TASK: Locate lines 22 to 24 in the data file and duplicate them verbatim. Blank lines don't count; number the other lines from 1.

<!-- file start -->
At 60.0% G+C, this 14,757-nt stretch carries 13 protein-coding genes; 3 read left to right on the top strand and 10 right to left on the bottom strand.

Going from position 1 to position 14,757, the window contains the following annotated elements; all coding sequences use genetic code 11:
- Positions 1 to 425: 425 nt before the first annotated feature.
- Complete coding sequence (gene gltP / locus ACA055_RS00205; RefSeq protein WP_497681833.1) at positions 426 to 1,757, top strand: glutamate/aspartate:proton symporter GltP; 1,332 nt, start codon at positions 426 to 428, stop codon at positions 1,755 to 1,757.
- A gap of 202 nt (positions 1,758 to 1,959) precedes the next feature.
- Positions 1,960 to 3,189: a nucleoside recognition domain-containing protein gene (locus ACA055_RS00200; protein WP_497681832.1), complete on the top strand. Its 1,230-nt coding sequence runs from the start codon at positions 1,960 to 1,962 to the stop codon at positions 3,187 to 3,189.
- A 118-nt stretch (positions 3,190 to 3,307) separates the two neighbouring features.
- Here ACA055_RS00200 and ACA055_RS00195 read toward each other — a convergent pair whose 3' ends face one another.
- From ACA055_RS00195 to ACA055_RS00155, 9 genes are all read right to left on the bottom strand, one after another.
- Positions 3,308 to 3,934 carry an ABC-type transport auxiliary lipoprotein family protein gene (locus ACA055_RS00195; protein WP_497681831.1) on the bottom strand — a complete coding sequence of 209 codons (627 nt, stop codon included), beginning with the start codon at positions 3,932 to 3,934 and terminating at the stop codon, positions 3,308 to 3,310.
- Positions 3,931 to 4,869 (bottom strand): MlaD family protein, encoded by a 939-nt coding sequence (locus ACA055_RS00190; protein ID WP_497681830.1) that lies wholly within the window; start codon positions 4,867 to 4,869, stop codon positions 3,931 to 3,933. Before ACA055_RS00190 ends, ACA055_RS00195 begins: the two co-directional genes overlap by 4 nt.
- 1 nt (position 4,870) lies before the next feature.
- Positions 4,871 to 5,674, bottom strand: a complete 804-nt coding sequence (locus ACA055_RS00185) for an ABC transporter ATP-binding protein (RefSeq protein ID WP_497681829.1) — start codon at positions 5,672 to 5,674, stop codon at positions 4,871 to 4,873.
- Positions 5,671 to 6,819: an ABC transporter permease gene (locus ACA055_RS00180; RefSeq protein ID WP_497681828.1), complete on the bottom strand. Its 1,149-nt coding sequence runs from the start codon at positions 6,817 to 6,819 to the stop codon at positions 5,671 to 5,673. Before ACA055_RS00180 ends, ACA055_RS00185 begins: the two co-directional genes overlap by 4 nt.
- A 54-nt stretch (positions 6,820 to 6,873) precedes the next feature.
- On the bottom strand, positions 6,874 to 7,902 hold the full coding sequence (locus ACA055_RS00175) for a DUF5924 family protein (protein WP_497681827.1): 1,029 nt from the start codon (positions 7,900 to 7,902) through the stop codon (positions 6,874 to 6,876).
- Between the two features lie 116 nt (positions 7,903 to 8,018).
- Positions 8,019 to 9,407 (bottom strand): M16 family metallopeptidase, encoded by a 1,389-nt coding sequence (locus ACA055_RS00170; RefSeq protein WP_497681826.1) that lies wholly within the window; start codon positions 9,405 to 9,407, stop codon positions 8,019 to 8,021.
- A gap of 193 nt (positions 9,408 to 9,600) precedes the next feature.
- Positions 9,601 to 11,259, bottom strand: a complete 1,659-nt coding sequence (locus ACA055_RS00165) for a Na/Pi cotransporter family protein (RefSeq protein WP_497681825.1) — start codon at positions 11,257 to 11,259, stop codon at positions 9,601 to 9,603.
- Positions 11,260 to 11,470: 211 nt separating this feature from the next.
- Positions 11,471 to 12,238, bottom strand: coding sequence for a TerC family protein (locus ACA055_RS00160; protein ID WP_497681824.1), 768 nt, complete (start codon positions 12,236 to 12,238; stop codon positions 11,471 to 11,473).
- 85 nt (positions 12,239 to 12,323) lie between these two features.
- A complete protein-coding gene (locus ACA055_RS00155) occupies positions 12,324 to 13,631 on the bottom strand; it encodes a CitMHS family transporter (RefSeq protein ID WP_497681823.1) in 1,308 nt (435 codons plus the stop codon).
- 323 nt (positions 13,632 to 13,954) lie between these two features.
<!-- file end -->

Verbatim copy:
- Positions 11,471 to 12,238, bottom strand: coding sequence for a TerC family protein (locus ACA055_RS00160; protein ID WP_497681824.1), 768 nt, complete (start codon positions 12,236 to 12,238; stop codon positions 11,471 to 11,473).
- 85 nt (positions 12,239 to 12,323) lie between these two features.
- A complete protein-coding gene (locus ACA055_RS00155) occupies positions 12,324 to 13,631 on the bottom strand; it encodes a CitMHS family transporter (RefSeq protein ID WP_497681823.1) in 1,308 nt (435 codons plus the stop codon).